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Hello all,

I am trying to reproduce the Matrix Multiply results presented in the following website and I am not getting the same results.

http://www.intel.com/content/www/us/en/benchmarks/server/xeon-phi/xeon-phi-linpack-stream.html

Attached is the modified file from the I am starting from the code that comes with the MKL library (under: C:\Program Files (x86)\IntelSWTools\compilers_and_libraries\windows\mkl\examples) with no buffer reuse and doing initially single precision computations.

Does anyone know if this is the code used for the benchmark or if there is a specific linpack library that I should be using, like the one found here:

https://software.intel.com/en-us/articles/intel-mkl-benchmarks-suite

The Xeon Phi Model I am using is the 7200P with 61 cores and 16GB RAM.

Also, it curious that at 30000 rank matrices (~10.1 GB for the three matrices) the MIC reserves the memory (checking with the micsmc and ssh-ing into the MIC and using the top command) but performs no computations and it seems to hang.

Best regards,

David

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Hi David,

Yes, when talking about the Linpack Performance, we usually mean the Linpack ,which can be download from https://software.intel.com/en-us/articles/intel-mkl-benchmarks-suite and you can find them under MKL install folders.

You mentioned , 30000 rank matrices (~10.1 GB for the three matrices) the MIC reserves the memory (checking with the micsmc and ssh-ing into the MIC and using the top command) but performs no computations and it seems to hang. do you mean the linpack or the examples? anyway, if it doesn't works, you may try smaller and see if it works.

Best Regards,

Ying H.

Intel MKL Support

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Hello Ying,

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The matrices are of rank 3 (according to Fortran terminology). I believe MKL may allocate a temporary working matrix, which would prevent the coprocessor from using all of the on-board memory for your matrices and the MPSS and offloaded code, even if using the beta==0 option to suppress downloading the output C matrix of dgemm. The benchmark quotations should state what size was found to give the quoted Gflops rating, and you wouldn't expect to be able to go much beyond that.

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Hello Tim,

So if I understand correctly you believe that MKL is allocating temporary matrix space, which sounds reasonable, even though I would have thought that MKL would be doing some sort of blocking on the matrices to overlap computation/communication times and thus would require only small buffers inside the MIC (granted that the matrices might eventually be stored completely in the MIC, hence the memory allocation procedure).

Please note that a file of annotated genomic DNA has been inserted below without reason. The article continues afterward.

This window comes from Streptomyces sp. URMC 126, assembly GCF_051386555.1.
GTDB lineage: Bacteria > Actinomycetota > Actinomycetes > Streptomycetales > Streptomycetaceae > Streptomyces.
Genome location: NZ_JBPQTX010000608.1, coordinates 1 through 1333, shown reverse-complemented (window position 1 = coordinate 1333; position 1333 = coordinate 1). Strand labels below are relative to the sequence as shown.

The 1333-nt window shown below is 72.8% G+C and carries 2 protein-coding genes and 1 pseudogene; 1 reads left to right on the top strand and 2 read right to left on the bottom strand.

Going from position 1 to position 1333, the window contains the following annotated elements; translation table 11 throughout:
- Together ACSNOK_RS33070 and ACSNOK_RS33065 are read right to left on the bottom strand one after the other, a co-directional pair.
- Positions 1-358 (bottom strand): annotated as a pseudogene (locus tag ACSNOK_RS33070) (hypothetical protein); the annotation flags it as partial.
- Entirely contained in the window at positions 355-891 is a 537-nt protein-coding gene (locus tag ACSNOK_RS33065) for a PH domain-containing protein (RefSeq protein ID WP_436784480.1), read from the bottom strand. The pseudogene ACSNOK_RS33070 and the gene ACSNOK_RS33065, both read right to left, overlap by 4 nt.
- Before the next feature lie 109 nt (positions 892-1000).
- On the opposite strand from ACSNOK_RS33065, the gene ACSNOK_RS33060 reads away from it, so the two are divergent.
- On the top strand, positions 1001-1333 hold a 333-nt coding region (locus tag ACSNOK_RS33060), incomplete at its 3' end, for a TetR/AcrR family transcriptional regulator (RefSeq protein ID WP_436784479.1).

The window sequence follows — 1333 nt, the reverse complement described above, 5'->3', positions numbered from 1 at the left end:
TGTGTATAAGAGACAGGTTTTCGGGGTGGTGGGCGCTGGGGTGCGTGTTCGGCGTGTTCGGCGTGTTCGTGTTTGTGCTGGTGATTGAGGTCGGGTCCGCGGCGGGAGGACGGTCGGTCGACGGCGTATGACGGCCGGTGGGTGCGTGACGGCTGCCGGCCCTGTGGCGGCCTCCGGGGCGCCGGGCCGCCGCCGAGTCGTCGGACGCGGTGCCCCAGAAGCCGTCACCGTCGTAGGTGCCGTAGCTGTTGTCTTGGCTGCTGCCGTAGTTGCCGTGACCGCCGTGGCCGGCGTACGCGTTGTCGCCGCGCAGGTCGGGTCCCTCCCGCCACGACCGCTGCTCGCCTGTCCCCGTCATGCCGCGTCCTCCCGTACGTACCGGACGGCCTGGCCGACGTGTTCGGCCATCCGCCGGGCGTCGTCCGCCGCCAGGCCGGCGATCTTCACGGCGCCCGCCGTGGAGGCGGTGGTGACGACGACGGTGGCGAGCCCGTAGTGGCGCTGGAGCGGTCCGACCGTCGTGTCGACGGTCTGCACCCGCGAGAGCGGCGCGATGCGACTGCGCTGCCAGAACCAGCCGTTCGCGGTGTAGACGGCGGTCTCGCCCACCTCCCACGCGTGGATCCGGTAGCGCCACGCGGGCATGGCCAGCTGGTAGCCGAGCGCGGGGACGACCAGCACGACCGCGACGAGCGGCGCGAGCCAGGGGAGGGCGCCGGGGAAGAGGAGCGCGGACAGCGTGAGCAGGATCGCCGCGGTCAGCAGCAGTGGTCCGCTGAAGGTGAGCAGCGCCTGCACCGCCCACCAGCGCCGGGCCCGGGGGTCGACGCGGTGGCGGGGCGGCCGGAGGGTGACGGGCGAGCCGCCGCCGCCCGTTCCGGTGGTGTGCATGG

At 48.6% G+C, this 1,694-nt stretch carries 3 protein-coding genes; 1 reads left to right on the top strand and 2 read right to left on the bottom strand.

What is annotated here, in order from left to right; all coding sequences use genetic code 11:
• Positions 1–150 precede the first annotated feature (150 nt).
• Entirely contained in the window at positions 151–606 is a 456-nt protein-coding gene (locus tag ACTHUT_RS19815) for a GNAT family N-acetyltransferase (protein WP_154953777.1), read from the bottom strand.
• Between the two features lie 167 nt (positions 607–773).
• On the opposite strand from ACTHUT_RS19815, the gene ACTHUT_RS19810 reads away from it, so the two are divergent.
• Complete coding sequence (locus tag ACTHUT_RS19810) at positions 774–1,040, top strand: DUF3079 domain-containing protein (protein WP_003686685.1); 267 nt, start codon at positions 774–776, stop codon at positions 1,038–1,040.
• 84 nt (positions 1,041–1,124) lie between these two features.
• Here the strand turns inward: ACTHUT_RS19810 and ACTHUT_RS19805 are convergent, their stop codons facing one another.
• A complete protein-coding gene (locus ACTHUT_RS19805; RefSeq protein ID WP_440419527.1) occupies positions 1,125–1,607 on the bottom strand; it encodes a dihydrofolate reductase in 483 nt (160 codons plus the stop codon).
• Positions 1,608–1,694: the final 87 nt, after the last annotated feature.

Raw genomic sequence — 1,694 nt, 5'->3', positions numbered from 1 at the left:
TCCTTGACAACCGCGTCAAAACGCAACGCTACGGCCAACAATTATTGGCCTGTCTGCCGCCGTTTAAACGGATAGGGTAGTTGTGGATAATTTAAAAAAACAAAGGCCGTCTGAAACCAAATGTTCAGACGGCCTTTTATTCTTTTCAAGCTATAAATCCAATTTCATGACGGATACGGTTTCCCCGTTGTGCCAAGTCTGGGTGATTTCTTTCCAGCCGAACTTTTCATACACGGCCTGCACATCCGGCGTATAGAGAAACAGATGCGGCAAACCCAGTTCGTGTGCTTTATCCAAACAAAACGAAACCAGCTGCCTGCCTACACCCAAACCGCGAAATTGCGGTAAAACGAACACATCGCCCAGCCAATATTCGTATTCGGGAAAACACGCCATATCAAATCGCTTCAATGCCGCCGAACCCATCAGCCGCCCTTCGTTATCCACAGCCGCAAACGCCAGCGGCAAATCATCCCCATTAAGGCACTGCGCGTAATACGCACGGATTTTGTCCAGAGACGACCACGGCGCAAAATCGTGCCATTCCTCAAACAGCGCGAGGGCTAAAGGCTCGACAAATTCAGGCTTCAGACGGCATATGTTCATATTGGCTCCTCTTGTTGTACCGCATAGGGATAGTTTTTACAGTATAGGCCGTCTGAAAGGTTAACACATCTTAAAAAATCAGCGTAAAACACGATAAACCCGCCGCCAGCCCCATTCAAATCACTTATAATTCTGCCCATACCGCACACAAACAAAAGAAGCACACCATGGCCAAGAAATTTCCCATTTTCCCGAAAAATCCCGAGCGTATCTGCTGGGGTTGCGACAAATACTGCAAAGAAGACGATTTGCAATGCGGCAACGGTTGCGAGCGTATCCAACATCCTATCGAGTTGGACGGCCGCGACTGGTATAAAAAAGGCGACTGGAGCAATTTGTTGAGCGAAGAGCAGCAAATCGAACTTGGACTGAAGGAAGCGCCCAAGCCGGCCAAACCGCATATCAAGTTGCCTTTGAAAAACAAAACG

Your observations brings me back to my original question in trying to reproduce the Matrix-Matrix multiplication published in the following webpage:

http://www.intel.com/content/www/us/en/benchmarks/server/xeon-phi/xeon-phi-linpack-stream.html

The matrices there go up to (43072 x 43072) which comes up to ~14GB in double precision, that made me think that the MIC would be able to hold my 25Kx25K matrices.

Would it be possible to see the Linpack code used to generate these results (the SGEMM & DGEMM)?

BTW, my beta is not 0, so I always assume that there will be an update and need to load onto the MIC the three matrices.

Best regards,

David

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Hello all,

I have been putting some numbers on memory consumption and I realize they are disorganized, so here is a more organized version:

For Matrix Rank: 25000 (Double precision) <- this fails

- Memory 1 matrix: 25000^2 * 8 / 1e9 = ~5GB
- Memory 3 matrices (required in DGEMM ) = ~15GB

Of course, then the 30Kx30K (~7.2GB) matrices should also fail since it would involve around 21.6GB of memory which exceeds the MIC memory. This is the reason why I thought that the Linpack (MKL based?) version was doing some kind of data blocking since the reported size of (43072 x 43072) would not fit as is in MIC memory.

Bests,

David

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The only viewable relevant source code is the public BLAS, e.g. on netlib.org. Intel holds their own modifications proprietary, probably including data blocking not in the reference source, and translation to C++ with simd intrinsics.

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